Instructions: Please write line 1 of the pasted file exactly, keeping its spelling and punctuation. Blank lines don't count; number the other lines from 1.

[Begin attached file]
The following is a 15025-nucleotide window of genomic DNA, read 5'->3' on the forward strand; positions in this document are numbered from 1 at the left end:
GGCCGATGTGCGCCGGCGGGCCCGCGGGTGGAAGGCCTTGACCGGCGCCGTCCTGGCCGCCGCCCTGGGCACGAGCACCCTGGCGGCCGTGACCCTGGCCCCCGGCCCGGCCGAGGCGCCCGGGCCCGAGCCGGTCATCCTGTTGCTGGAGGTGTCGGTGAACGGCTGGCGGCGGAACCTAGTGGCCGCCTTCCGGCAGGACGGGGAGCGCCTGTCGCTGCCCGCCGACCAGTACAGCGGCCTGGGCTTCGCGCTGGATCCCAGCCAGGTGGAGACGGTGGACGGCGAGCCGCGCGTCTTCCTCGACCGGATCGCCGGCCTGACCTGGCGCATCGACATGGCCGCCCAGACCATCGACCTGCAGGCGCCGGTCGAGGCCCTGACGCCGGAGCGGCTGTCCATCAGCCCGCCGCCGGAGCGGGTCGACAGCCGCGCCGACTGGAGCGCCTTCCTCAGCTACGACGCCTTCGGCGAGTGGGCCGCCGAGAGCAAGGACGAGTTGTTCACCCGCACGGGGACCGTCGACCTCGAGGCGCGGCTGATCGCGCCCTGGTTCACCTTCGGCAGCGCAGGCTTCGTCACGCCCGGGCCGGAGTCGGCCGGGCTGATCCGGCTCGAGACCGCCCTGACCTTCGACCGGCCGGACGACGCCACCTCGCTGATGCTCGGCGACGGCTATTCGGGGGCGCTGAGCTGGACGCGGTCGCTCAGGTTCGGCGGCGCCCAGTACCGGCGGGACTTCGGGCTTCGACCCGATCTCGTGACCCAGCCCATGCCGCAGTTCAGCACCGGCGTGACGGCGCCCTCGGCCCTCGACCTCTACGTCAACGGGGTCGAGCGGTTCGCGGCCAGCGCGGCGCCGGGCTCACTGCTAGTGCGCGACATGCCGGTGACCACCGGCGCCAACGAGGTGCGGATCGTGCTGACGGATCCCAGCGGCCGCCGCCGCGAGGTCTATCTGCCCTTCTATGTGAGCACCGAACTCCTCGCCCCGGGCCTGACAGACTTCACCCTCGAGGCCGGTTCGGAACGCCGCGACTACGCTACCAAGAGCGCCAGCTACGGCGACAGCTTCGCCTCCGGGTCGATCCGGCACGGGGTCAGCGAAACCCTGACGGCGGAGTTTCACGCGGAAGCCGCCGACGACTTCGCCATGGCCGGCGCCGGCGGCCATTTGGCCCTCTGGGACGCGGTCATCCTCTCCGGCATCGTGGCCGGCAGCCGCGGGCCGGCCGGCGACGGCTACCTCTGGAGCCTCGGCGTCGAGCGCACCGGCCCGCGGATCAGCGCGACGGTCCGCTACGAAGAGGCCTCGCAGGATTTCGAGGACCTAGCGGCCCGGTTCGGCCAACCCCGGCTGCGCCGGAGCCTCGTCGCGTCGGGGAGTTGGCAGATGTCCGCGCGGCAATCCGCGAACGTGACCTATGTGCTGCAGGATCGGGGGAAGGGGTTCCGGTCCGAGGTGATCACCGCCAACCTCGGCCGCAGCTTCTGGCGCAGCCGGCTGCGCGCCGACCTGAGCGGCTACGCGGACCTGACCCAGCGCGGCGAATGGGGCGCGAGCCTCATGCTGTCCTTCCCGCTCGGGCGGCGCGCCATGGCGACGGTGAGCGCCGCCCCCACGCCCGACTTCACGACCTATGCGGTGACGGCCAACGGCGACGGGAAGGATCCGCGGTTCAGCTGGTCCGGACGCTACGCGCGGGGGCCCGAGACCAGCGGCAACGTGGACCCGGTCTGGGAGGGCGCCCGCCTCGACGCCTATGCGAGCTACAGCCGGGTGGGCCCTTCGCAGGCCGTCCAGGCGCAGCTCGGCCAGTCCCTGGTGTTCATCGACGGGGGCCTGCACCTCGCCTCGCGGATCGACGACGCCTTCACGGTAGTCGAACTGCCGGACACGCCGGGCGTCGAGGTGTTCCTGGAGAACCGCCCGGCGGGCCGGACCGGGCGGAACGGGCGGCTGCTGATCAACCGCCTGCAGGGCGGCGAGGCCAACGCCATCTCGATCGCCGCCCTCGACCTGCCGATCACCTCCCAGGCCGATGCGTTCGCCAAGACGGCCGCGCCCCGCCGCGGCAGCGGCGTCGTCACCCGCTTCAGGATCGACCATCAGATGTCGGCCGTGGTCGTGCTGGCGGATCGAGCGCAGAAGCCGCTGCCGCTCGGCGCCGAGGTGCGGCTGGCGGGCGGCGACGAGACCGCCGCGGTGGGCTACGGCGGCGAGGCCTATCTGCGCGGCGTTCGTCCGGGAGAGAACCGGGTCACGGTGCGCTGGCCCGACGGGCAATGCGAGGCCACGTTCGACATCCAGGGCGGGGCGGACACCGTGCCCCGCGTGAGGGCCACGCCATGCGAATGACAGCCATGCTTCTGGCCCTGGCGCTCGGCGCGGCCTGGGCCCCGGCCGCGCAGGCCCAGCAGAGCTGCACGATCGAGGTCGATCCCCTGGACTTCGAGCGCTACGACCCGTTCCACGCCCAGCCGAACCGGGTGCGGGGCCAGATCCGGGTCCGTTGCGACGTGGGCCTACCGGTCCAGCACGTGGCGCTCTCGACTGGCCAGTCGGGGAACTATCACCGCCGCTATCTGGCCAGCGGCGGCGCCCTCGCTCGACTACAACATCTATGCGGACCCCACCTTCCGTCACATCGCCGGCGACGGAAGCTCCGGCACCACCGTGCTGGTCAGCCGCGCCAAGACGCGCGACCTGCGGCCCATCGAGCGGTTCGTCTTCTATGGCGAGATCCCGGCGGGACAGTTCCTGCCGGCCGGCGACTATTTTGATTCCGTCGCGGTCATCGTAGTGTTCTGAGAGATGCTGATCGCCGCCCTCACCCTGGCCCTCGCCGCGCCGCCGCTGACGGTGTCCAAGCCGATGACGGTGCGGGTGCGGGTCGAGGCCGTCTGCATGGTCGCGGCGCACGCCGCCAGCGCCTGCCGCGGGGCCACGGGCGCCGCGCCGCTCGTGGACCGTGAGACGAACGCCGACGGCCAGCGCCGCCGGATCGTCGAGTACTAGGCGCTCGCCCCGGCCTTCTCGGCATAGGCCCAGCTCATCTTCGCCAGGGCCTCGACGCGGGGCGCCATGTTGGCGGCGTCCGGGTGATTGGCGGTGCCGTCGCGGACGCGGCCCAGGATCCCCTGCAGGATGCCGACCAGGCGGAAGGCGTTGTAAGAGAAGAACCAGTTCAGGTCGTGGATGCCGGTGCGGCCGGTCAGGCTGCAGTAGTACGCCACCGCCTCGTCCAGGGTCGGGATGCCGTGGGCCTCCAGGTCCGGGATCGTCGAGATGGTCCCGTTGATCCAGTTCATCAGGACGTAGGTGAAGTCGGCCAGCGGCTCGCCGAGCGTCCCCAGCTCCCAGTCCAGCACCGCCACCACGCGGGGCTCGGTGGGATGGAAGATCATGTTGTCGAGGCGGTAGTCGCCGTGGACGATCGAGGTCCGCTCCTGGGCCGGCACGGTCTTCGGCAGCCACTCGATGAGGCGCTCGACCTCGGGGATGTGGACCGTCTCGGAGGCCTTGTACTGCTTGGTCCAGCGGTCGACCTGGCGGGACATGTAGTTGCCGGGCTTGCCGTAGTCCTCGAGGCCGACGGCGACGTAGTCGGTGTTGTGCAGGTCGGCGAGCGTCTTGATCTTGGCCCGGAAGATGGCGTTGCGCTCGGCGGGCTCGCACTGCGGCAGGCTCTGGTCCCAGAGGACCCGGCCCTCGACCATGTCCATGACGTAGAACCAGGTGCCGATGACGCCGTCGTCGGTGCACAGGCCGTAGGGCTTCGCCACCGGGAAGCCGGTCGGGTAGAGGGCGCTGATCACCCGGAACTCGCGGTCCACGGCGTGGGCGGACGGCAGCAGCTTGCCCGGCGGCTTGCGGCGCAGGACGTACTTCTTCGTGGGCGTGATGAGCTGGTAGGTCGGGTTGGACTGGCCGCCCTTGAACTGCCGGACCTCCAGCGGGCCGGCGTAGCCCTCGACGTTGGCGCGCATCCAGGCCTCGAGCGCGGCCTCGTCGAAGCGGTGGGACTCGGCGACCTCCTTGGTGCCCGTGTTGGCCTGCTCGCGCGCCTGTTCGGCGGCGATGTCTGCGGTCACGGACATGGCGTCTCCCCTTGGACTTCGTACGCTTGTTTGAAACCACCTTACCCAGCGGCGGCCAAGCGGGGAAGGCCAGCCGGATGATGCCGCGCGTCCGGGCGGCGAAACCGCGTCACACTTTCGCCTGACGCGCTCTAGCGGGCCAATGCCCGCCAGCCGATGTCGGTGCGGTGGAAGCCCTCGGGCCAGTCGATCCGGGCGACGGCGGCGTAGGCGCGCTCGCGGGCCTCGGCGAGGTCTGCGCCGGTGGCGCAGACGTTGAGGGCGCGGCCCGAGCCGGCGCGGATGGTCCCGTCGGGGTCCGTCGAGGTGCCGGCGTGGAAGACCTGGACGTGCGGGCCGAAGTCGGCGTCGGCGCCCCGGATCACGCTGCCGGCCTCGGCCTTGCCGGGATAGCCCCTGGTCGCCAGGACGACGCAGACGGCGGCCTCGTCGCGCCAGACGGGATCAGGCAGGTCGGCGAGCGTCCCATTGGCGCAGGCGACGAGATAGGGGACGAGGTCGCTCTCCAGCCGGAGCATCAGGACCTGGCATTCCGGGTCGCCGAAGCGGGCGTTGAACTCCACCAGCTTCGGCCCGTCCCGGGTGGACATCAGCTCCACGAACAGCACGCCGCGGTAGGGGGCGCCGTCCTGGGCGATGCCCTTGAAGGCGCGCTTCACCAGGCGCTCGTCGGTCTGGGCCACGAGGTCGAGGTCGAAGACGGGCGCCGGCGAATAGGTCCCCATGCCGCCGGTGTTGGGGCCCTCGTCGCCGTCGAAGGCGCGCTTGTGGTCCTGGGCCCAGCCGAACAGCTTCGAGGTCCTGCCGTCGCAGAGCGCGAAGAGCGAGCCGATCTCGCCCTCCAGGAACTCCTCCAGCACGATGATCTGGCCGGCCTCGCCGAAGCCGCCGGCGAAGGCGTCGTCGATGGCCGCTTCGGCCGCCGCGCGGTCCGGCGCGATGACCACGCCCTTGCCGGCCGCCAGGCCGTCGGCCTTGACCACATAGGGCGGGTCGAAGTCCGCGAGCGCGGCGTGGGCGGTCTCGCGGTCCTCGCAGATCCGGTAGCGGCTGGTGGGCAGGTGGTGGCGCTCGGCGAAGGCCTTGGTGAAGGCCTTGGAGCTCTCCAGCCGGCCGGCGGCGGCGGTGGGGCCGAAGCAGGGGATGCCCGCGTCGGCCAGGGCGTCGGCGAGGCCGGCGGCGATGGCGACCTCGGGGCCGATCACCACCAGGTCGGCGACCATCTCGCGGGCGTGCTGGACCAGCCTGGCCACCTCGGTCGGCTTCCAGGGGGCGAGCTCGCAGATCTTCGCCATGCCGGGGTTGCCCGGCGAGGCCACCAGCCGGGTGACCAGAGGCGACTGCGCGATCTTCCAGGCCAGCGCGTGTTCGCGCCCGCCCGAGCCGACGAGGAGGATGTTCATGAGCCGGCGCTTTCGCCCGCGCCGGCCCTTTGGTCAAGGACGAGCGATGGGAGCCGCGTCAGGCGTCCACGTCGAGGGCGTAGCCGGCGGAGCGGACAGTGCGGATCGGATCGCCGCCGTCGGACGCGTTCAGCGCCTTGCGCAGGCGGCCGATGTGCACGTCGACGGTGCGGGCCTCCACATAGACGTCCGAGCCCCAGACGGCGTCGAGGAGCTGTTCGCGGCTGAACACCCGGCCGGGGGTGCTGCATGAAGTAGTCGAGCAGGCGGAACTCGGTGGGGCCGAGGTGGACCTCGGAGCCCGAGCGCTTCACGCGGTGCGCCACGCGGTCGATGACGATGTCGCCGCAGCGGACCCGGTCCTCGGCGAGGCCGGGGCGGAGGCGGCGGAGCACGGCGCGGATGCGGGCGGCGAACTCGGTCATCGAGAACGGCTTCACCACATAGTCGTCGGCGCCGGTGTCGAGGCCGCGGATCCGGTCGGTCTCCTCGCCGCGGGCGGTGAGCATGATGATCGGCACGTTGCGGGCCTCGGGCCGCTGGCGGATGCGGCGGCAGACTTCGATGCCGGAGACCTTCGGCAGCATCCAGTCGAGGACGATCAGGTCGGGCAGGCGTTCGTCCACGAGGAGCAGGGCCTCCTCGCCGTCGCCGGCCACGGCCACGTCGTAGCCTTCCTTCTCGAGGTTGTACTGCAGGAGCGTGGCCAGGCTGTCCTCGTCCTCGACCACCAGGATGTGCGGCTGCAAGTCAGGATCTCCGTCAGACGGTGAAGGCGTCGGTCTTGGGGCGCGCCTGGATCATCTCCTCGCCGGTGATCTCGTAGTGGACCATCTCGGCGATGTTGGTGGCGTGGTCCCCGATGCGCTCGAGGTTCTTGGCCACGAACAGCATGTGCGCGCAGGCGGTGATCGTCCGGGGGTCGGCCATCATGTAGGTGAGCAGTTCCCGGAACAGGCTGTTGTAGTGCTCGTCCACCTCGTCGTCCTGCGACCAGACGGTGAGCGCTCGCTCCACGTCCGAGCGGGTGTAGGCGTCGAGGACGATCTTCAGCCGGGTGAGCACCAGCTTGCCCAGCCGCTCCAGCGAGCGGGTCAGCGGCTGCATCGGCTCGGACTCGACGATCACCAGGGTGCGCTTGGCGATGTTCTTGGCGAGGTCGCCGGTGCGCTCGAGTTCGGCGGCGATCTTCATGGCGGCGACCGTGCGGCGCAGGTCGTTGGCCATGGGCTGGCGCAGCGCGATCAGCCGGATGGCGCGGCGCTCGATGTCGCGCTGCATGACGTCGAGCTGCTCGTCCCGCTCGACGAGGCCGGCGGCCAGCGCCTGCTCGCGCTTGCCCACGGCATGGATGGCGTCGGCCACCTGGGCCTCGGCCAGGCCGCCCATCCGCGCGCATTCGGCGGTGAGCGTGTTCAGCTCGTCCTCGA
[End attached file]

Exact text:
The following is a 15025-nucleotide window of genomic DNA, read 5'->3' on the forward strand; positions in this document are numbered from 1 at the left end: